I was once showing a home that boasted numerous fruit trees in the backyard. "Look!" I said to my clients, pointing to the avocados. "A guacamole tree!"
Then, I gleefully called their attention to a lime-bearing specimen. "A margarita tree!" This is when the wife laughed, "Isn't it funny how Kris only sees trees for their end product?"
Actually, it's good business. I have a vision.
It is nearing the end of the year, and I have been spending some time on our annual business plan. This year, the business plan has elevated importance since it represents our first as an independent brokerage. We didn't make the transition from broker-associates to broker-owners for a higher commission split; we took the plunge in order to be more successful, and we recognize that at the heart of our success is the success and delight of our clients.
So, I have been thinking a lot about the mission statement lately. You can't have a strong building with a flawed foundation, and it has occurred to me that revisiting and rebuilding the foundation of our real estate industry may be the first necessary step in our reinvention.
A mission statement in its simplest form must address two questions:
- What is the purpose of your business?
- Who do you serve?
If we are going to truly strive toward bettering, even redefining, our image and our profession, maybe we need to revisit the cracked slab. Perhaps we should be reconsidering our core values and refocusing our vision. Perhaps we need to look beyond the fruit and toward the harvest.
The core purpose of the National Association of Realtors is to help its members become more profitable and successful.
I appreciate this commitment to my success, straight from the mission statement of my member organization. They recognize that their role is to serve me. But, I'm just the avocado. What about the customer?
Wal-Mart could have said that their mission is to sell a lot of stuff, but their mission statement reads, "To give ordinary folk the chance to buy the same things as rich people."
Most of us are familiar with Walt Disney's mission statement, "To make people happy," but it just as easily could have read, "To sell a whole bunch of tickets to our theme parks and to cross-market our brand like nobody's business through movie ticket and retail sales plus a bunch of other stuff to be named later, in order to capitalize on the tendency for parents to give their children anything they want -- 'anything they want' being the entire Disney video library, 48,000 plush toys bearing the likenesses of princesses or rodents, and coordinated fitted sheets."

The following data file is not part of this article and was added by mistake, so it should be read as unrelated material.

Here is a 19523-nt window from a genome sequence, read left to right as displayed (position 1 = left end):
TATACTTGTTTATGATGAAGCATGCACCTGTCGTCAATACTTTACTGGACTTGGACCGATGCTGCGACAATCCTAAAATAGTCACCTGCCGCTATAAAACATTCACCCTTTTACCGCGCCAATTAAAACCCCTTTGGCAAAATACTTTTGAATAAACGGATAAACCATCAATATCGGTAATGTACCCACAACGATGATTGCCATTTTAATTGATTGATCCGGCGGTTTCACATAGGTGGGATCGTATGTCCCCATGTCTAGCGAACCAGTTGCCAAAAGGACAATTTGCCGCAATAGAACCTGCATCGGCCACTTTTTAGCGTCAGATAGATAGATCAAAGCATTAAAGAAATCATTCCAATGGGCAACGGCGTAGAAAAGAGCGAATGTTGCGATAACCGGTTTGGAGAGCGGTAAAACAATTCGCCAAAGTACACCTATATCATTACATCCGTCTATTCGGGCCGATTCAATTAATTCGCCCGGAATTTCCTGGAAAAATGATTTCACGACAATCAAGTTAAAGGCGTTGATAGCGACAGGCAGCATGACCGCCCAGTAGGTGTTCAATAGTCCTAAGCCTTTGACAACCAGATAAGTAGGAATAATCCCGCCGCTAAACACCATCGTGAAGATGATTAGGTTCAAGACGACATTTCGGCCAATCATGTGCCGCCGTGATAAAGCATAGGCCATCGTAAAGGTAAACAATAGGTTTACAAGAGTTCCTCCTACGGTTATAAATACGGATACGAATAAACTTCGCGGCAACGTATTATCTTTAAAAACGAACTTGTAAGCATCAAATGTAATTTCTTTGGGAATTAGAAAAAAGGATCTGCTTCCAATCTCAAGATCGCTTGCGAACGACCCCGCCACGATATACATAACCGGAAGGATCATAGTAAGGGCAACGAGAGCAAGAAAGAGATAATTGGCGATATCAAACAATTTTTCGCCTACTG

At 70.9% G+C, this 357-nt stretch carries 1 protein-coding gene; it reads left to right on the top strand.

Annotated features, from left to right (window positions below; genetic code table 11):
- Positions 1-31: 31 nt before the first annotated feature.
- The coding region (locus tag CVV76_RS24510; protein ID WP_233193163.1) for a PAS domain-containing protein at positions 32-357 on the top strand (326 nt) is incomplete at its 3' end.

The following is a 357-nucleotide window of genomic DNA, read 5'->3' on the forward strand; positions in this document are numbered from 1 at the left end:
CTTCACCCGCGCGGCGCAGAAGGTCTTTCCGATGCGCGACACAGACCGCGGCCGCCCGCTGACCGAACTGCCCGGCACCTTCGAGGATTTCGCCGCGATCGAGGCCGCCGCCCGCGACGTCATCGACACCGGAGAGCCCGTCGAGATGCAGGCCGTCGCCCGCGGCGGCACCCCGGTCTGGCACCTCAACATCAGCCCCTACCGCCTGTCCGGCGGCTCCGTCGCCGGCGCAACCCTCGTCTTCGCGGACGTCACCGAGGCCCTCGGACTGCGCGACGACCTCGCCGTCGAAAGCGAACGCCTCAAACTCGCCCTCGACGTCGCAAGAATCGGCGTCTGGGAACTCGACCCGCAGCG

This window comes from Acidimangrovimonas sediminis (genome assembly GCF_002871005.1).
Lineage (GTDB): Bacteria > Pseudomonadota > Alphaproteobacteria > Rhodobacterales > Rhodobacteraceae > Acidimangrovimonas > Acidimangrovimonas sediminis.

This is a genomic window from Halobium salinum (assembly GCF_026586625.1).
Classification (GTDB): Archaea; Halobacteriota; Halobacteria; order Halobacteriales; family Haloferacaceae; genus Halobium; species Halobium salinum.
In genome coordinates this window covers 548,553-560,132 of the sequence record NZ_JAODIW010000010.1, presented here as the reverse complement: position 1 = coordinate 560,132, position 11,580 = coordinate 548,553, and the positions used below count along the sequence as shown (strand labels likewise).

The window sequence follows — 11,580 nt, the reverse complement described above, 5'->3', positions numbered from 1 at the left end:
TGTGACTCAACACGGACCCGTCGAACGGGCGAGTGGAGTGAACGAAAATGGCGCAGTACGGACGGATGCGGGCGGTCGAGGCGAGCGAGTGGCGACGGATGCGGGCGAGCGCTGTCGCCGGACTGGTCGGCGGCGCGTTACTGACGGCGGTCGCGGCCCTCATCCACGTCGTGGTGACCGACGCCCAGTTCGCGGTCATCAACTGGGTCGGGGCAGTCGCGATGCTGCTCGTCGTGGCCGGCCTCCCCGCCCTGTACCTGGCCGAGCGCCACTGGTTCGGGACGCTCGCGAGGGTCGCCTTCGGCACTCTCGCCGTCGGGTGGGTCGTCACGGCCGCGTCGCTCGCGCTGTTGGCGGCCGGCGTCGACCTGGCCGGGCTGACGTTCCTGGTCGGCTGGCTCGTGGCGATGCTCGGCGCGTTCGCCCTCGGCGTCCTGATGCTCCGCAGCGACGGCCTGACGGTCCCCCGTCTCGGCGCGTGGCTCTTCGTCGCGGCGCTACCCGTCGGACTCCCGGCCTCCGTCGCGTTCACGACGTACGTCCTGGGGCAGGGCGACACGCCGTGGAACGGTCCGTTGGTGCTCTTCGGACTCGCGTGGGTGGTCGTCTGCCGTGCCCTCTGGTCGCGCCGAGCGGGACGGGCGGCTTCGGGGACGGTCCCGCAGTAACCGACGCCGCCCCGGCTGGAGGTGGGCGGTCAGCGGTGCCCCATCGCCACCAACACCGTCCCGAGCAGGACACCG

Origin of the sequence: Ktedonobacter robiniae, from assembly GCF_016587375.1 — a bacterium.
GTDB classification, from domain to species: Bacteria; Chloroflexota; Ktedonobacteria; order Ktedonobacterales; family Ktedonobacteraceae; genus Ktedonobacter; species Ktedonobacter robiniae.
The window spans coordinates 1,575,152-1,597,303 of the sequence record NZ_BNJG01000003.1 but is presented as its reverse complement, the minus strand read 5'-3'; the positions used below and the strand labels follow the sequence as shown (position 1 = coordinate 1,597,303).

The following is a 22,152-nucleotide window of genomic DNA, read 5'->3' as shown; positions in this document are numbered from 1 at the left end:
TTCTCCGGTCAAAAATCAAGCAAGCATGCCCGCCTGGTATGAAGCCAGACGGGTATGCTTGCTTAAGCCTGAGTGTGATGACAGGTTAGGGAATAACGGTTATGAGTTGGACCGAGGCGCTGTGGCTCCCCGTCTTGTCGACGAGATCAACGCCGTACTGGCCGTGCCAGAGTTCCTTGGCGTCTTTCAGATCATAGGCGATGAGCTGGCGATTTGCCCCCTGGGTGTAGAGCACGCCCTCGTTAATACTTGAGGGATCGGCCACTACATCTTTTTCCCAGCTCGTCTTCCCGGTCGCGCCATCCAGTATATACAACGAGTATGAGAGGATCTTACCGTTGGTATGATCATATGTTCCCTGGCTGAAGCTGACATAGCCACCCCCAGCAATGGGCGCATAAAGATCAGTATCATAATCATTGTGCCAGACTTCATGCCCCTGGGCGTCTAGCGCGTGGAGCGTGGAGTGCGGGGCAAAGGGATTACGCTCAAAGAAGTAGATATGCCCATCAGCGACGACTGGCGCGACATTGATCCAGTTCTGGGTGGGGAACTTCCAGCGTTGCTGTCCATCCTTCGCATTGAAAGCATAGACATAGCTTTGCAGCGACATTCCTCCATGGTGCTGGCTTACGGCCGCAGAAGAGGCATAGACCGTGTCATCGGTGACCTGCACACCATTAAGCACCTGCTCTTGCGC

At Microsoft, "Our mission and values are to help people and businesses throughout the world realize their full potential." Sure it is. What Microsoft doesn't say is that their objective is for me to purchase a new computer plus upgrade to a new operating system and the latest Office release every time my hard drive crashes (Tuesdays). The point is: You can't inspire the workers to make a great product or offer a superior service by seeing only the raw materials.
Real estate brokerages today can't see the forest through the paradigm. One large brokerage promotes their commitment to "value people over market share." That is admirable, but the people of whom they speak are the agents, not the customer.
As I searched through dozens of "About Us" pages, this was a common mantra. "We want to make our agents successful." "We want them to make buckets of money so we can make buckets of money." "We value our agents (because they allow us to make buckets of money)." These are fine objectives, but they aren't missions or visions. The brokerage needs the agent, but the agent needs the customer. Admittedly, I want to be appreciated by my brokerage, but my clients want to be appreciated by me. Brokerages might do well to cut the middleman out of their message.
At my last company, we received daily e-mail blasts from the office manager. Some were informational while others were intended to inspire, but most ended with a message along the lines of "Sell lots of houses this weekend!" Even our state Department of Real Estate, the regulatory agency with a mission statement that incidentally begins with the words "To protect and serve the interests of the public in real estate transactions," calls our credential the "Salespersons License."
The problem is that agents don't "sell" homes -- owners sell homes and buyers buy homes. Agents represent them in the process. Yet our offices focus on sales; our framed licenses remind us that our purpose is to sell; and then we wonder why we struggle with gaining the customer's trust and respect.
At the core of our modern-day dilemma is that we have created the wrong culture. We are reminded daily that our greater calling is to sell a lot of homes and make a lot of money -- avocados -- when in fact our mission should be centered on providing the best customer experience and the most competent, knowledgeable, professional and ethical representation of customers in the home buying and selling process.
Our mission should be to ultimately delight our customers and see them realize their greatest success in the real estate transaction. This can't be just the agents' mission. It needs to be the industry's mission, because the industry's message sets the tone for the entire organization.
Maybe our licenses should read "Customer Service Representative" or "Home Buyer and Seller Fiduciary." What we should really be talking about is making great guacamole. Then we can move on to the business of making money.
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